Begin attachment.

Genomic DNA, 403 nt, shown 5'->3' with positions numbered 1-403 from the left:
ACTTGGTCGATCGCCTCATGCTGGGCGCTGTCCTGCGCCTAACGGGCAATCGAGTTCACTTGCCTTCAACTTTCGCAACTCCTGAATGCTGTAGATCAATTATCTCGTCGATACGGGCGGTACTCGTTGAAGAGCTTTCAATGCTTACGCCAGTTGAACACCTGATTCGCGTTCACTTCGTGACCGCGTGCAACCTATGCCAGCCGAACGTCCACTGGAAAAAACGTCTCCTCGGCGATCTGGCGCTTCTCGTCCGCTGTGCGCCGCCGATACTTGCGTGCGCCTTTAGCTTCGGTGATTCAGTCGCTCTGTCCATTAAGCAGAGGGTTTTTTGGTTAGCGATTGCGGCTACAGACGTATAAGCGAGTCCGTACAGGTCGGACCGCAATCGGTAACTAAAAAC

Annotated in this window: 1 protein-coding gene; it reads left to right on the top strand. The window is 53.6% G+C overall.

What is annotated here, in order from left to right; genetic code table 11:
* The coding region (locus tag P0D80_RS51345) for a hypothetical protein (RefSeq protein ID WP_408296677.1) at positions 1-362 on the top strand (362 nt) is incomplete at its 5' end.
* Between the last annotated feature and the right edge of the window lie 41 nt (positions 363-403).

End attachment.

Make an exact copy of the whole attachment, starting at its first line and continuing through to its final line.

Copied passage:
Genomic DNA, 403 nt, shown 5'->3' with positions numbered 1-403 from the left:
ACTTGGTCGATCGCCTCATGCTGGGCGCTGTCCTGCGCCTAACGGGCAATCGAGTTCACTTGCCTTCAACTTTCGCAACTCCTGAATGCTGTAGATCAATTATCTCGTCGATACGGGCGGTACTCGTTGAAGAGCTTTCAATGCTTACGCCAGTTGAACACCTGATTCGCGTTCACTTCGTGACCGCGTGCAACCTATGCCAGCCGAACGTCCACTGGAAAAAACGTCTCCTCGGCGATCTGGCGCTTCTCGTCCGCTGTGCGCCGCCGATACTTGCGTGCGCCTTTAGCTTCGGTGATTCAGTCGCTCTGTCCATTAAGCAGAGGGTTTTTTGGTTAGCGATTGCGGCTACAGACGTATAAGCGAGTCCGTACAGGTCGGACCGCAATCGGTAACTAAAAAC

Annotated in this window: 1 protein-coding gene; it reads left to right on the top strand. The window is 53.6% G+C overall.

What is annotated here, in order from left to right; genetic code table 11:
* The coding region (locus tag P0D80_RS51345) for a hypothetical protein (RefSeq protein ID WP_408296677.1) at positions 1-362 on the top strand (362 nt) is incomplete at its 5' end.
* Between the last annotated feature and the right edge of the window lie 41 nt (positions 363-403).